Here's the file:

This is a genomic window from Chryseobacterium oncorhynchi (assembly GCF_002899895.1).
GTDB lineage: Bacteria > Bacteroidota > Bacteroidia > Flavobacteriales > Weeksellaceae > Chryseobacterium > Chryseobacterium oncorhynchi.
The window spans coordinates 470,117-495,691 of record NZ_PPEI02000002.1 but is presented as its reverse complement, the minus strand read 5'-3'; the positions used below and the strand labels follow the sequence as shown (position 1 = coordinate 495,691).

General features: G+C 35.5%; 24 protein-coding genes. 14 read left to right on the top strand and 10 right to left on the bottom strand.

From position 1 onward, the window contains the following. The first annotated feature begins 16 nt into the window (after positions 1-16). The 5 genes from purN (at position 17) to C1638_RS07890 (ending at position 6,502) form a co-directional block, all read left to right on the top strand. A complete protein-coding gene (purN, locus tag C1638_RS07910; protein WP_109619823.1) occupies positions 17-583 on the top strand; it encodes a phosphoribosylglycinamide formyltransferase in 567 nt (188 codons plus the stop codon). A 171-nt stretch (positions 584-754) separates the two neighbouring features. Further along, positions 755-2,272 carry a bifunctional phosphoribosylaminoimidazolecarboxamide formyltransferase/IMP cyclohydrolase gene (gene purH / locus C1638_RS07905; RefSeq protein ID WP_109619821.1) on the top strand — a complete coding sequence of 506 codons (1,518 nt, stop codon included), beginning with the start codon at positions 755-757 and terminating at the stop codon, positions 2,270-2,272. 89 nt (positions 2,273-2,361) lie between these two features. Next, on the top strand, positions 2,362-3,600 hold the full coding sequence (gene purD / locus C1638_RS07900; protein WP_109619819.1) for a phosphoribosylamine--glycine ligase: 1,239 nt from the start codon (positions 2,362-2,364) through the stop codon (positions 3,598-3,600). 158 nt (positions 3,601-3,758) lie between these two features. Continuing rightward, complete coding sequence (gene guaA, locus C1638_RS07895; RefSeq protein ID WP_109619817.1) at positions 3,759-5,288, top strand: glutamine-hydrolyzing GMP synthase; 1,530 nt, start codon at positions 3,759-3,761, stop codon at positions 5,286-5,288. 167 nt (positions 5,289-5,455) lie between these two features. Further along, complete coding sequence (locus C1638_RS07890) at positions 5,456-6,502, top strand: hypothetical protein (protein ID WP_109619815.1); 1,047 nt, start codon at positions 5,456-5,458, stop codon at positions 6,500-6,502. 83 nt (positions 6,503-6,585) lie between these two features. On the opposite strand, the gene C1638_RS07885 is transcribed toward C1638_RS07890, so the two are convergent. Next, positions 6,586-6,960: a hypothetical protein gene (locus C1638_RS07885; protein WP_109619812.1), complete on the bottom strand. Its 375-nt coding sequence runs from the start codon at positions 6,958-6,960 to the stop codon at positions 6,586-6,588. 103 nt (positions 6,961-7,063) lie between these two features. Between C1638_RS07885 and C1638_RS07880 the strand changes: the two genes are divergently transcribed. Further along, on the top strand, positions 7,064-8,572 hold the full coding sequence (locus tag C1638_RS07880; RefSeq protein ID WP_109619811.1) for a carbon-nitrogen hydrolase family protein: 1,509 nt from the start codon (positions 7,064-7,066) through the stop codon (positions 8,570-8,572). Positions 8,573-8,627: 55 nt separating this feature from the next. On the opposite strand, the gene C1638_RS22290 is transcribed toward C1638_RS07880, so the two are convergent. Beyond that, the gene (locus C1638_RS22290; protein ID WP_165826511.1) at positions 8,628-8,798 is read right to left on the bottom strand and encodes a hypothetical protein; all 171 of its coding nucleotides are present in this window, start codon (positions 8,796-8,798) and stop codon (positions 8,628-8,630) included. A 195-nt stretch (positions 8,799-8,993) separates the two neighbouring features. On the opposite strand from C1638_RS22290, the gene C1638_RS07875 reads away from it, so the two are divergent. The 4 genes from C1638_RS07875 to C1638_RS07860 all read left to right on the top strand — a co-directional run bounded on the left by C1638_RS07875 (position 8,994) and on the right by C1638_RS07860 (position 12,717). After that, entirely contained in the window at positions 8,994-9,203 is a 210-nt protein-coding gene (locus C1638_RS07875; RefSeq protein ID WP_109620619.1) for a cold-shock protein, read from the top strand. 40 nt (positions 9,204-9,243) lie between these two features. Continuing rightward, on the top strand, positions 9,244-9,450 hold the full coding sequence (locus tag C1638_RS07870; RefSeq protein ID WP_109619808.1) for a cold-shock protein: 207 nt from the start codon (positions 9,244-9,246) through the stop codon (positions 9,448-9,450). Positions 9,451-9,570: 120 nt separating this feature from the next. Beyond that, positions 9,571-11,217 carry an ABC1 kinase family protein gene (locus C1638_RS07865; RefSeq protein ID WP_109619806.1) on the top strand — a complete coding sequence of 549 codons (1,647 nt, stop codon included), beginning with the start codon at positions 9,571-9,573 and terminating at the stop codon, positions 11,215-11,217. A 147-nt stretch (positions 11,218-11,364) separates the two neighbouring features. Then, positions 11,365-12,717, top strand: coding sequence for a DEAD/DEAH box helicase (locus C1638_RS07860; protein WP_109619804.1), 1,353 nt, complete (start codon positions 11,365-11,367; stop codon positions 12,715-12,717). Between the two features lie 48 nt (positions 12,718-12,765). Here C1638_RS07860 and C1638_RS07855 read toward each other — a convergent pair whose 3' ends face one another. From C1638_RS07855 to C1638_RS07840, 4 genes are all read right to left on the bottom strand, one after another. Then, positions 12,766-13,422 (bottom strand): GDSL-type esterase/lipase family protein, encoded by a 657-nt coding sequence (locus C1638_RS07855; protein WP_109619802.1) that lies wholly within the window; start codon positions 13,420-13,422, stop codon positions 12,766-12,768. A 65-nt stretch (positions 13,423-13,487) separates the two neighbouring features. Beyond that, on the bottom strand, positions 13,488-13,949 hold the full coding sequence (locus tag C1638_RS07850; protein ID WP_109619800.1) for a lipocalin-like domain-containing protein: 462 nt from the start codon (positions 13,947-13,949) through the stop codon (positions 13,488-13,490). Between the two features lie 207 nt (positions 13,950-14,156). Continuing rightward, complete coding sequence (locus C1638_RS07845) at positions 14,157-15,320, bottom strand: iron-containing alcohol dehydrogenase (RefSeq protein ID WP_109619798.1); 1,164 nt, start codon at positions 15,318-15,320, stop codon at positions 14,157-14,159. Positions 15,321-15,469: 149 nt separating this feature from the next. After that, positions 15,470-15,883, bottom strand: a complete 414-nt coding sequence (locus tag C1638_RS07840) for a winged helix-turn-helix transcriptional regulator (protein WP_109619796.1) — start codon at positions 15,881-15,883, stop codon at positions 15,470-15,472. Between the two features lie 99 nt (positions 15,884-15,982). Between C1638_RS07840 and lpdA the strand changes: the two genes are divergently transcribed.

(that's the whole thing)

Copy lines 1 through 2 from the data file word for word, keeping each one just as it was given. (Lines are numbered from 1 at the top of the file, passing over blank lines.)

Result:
This is a genomic window from Chryseobacterium oncorhynchi (assembly GCF_002899895.1).
GTDB lineage: Bacteria > Bacteroidota > Bacteroidia > Flavobacteriales > Weeksellaceae > Chryseobacterium > Chryseobacterium oncorhynchi.